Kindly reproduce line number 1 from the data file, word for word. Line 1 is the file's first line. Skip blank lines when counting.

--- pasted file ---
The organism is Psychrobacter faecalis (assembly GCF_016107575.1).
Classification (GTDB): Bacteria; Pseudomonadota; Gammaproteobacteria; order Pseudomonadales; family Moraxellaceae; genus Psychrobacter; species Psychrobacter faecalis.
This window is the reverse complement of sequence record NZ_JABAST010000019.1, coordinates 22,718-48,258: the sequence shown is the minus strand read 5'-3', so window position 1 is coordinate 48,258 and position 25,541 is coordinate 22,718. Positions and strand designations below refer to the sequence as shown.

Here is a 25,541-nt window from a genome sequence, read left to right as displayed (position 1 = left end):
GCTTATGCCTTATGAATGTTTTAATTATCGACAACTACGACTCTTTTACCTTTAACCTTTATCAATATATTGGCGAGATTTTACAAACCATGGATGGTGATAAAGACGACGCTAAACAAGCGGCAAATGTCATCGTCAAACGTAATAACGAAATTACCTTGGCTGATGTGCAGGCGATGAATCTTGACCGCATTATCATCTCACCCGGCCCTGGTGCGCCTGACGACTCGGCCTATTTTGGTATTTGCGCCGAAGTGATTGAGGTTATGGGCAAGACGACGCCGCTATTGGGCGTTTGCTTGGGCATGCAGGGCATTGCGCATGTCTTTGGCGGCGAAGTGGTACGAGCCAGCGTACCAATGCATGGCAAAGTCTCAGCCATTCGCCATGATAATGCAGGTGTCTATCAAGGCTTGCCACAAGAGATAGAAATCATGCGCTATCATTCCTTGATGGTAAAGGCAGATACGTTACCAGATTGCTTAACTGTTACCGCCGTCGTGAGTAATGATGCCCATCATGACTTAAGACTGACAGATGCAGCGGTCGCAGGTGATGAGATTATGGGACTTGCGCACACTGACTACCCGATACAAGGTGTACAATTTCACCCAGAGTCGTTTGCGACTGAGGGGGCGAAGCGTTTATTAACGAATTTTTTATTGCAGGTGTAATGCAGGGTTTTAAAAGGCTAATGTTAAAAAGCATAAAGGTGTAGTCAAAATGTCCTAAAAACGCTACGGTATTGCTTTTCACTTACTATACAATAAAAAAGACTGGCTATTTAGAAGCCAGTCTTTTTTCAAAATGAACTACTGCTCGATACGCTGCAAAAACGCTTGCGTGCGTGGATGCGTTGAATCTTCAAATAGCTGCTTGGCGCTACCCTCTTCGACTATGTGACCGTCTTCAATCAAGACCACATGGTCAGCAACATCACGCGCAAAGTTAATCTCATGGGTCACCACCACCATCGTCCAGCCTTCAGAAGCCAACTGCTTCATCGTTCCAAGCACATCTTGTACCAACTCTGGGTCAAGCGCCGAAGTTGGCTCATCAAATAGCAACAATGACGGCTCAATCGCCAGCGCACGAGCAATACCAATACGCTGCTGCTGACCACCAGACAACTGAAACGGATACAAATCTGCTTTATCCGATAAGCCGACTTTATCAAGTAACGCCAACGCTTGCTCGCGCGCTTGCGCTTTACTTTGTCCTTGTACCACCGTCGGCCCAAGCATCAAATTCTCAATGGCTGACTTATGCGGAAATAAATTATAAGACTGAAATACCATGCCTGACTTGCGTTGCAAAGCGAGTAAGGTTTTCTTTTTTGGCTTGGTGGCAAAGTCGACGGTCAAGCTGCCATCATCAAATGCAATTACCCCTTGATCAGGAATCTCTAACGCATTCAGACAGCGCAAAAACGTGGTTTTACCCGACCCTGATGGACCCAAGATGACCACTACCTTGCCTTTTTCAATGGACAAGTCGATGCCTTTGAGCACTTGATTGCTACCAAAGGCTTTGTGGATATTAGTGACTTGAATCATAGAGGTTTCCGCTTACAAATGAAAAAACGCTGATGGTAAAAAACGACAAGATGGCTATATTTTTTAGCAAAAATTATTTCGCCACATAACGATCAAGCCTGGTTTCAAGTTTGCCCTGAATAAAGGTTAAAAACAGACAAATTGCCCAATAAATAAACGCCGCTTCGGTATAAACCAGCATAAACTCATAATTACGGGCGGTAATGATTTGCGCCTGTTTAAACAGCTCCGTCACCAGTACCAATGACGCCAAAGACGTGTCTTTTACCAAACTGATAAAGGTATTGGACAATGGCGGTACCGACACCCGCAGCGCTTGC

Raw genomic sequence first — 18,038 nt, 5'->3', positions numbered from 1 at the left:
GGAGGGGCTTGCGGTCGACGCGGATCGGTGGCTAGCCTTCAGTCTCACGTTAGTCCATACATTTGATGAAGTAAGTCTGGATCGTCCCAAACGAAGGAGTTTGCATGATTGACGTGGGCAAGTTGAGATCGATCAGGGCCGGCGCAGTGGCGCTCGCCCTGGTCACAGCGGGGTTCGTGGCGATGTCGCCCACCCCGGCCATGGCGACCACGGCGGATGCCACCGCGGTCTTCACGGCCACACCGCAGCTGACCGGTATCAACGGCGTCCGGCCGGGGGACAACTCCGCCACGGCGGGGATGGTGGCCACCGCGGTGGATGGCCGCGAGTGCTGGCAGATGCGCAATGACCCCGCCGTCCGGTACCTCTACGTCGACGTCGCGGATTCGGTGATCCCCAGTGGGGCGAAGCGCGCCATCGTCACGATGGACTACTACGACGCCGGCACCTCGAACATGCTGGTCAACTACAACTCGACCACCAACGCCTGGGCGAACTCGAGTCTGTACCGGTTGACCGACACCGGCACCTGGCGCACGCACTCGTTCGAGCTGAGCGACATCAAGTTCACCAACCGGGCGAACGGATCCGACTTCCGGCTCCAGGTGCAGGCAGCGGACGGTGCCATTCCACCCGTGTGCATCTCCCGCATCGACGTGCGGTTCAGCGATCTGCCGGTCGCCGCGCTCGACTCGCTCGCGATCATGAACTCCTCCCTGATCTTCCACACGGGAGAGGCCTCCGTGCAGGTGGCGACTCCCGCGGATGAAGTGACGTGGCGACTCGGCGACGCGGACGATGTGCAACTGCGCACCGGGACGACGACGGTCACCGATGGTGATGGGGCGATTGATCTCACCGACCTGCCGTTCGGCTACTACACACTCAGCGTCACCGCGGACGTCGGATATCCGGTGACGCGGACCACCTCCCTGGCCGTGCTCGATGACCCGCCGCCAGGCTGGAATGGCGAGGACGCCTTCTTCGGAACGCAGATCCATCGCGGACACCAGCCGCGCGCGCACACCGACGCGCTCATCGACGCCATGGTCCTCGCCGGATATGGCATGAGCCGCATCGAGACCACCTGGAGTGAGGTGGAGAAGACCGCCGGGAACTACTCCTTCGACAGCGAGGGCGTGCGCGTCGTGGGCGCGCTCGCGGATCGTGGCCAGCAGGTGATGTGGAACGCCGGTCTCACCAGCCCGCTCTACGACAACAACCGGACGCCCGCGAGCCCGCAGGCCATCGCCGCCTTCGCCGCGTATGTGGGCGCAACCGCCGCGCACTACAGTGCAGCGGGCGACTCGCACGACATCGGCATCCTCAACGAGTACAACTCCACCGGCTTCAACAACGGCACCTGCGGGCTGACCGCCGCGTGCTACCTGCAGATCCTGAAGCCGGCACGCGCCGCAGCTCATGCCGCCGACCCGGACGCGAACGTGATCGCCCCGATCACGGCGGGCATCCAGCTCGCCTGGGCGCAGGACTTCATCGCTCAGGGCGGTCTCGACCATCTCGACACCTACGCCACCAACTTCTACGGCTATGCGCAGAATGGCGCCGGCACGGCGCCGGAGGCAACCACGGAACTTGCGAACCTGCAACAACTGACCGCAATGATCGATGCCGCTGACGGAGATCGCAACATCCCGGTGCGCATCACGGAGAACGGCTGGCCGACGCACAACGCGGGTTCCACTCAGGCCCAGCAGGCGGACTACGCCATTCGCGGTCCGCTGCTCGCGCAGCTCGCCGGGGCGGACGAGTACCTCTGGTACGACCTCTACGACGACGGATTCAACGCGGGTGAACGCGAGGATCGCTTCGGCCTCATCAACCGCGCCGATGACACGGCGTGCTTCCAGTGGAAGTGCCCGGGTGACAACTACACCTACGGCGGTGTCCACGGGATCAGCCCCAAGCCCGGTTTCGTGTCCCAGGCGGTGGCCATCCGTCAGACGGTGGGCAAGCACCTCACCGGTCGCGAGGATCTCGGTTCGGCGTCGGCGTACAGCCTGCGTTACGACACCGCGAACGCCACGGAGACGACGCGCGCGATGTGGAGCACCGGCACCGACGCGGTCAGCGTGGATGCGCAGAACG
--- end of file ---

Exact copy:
The organism is Psychrobacter faecalis (assembly GCF_016107575.1).